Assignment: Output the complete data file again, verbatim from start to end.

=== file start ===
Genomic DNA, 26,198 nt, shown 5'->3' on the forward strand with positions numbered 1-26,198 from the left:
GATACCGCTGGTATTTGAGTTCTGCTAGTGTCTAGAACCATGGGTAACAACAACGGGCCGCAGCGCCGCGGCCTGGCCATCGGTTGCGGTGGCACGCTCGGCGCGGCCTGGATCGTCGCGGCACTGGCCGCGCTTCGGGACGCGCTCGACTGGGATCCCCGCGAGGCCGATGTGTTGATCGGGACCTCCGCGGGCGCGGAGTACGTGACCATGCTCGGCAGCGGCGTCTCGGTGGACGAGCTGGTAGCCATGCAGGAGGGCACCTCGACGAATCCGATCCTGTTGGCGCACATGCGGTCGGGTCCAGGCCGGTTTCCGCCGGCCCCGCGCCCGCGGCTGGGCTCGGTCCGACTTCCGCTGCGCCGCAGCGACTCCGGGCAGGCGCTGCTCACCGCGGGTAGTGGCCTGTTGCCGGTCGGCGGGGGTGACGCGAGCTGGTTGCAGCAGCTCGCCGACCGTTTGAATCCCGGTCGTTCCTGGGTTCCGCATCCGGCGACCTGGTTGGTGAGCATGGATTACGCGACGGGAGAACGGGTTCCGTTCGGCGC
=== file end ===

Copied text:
Genomic DNA, 26,198 nt, shown 5'->3' on the forward strand with positions numbered 1-26,198 from the left:
GATACCGCTGGTATTTGAGTTCTGCTAGTGTCTAGAACCATGGGTAACAACAACGGGCCGCAGCGCCGCGGCCTGGCCATCGGTTGCGGTGGCACGCTCGGCGCGGCCTGGATCGTCGCGGCACTGGCCGCGCTTCGGGACGCGCTCGACTGGGATCCCCGCGAGGCCGATGTGTTGATCGGGACCTCCGCGGGCGCGGAGTACGTGACCATGCTCGGCAGCGGCGTCTCGGTGGACGAGCTGGTAGCCATGCAGGAGGGCACCTCGACGAATCCGATCCTGTTGGCGCACATGCGGTCGGGTCCAGGCCGGTTTCCGCCGGCCCCGCGCCCGCGGCTGGGCTCGGTCCGACTTCCGCTGCGCCGCAGCGACTCCGGGCAGGCGCTGCTCACCGCGGGTAGTGGCCTGTTGCCGGTCGGCGGGGGTGACGCGAGCTGGTTGCAGCAGCTCGCCGACCGTTTGAATCCCGGTCGTTCCTGGGTTCCGCATCCGGCGACCTGGTTGGTGAGCATGGATTACGCGACGGGAGAACGGGTTCCGTTCGGCGC